Linked by Thom Holwerda on Mon 26th Apr 2010 23:11 UTC, submitted by UglyKidBill
Legal Well, this is unexpected. The iPhone 4G saga just got a whole lot crazier - dare I say it, a whole lot more ridiculous. Have you ever reported anything like a phone or something similarly small stolen to the police? What was their reaction? Did you ever get the device back? Did they send an army of officers to get your device back? No? Odd. They raided Jason Chen's house, and took four computers and two servers. Update: And thus our true colours reveal. "The raid that San Mateo area cops conducted last week on the house of Gizmodo editor Jason Chen came at the behest of a special multi-agency task force that was commissioned to work with the computer industry to tackle high-tech crimes. And Apple Inc. sits on the task force's steering committee." Update II: According to TechCrunch, the investigation has been put on hold while the DA ponders Gizmodo's shield defence. Update III: Some legal insight from a constitutional law and first amendment expert and a law professor. The gist? The DA has said no one has been charged with anything here, making this just an investigation - however, this makes the search and seizing of material worse. "If the police are literally just gathering information, with no suspect targeted yet, then a subpoena against a journalist would have probably been smarter than a search warranted that resulted in the front door of Chen's home being bashed in."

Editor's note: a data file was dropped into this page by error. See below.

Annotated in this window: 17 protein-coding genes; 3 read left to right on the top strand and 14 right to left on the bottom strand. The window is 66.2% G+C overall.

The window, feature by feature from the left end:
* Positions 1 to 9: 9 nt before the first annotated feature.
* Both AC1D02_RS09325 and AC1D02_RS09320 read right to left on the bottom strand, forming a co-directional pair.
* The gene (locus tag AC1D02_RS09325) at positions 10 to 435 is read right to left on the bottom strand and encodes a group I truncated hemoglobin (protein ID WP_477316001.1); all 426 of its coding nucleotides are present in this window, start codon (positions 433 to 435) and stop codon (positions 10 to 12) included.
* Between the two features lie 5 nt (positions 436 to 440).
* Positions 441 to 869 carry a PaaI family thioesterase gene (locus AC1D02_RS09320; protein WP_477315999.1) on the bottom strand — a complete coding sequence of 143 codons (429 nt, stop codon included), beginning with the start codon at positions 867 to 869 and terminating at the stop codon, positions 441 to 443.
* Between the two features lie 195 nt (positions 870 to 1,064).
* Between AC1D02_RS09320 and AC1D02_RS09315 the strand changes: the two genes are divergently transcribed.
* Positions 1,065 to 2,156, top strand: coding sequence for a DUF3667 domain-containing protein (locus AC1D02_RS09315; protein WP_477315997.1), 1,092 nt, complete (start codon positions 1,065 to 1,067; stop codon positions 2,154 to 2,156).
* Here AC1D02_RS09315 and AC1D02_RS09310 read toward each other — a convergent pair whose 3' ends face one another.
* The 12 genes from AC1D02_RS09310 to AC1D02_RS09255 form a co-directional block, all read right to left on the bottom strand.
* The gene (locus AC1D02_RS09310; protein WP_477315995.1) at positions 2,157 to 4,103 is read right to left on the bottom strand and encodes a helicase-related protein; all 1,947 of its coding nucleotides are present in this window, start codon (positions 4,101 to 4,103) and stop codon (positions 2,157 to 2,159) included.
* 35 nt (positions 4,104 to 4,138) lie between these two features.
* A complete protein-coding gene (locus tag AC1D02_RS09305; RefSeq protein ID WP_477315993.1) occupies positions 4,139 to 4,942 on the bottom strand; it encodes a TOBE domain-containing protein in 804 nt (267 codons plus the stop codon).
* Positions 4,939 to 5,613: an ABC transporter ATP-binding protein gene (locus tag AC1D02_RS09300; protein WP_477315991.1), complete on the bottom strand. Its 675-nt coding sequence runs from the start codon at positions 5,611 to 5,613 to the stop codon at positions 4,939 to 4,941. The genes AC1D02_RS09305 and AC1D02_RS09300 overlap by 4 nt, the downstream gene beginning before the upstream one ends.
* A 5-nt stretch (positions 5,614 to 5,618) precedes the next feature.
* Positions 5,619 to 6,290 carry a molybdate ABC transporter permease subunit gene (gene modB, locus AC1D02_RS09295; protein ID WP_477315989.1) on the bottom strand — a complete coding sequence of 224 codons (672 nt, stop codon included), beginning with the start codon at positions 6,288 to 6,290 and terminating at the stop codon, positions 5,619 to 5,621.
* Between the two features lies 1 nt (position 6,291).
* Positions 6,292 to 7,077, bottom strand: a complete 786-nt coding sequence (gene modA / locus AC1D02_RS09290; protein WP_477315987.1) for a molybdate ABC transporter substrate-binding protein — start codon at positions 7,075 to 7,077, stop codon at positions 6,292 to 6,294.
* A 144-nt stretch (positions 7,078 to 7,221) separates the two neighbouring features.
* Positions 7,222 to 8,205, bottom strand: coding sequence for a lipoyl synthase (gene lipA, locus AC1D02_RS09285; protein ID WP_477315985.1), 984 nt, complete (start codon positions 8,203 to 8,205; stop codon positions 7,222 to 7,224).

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RE[5]: i dunno
by BallmerKnowsBest on Wed 28th Apr 2010 03:36 UTC in reply to "RE[4]: i dunno"
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Would you like someone to steal you car take it apart piece by piece and then give it back to you, possibly not put back the way they found it? I know I wouldn't.

There's this new strategy I've heard about for avoiding that very problem... it's called "don't leave your car unlocked, on a public street, with the keys in the ignition. And if it is stolen, don't refuse if someone offers its return."

I know it's unorthodox, but it's crazy enough that it just might work!

Apple is most likely trying to figure who they should press charges against.

That's simple: the rocket scientist who lost the phone in the first place (probably breaking one, or more, NDAs in the process).

other companies have done far worst with less

For example?

Reply Parent Score: 2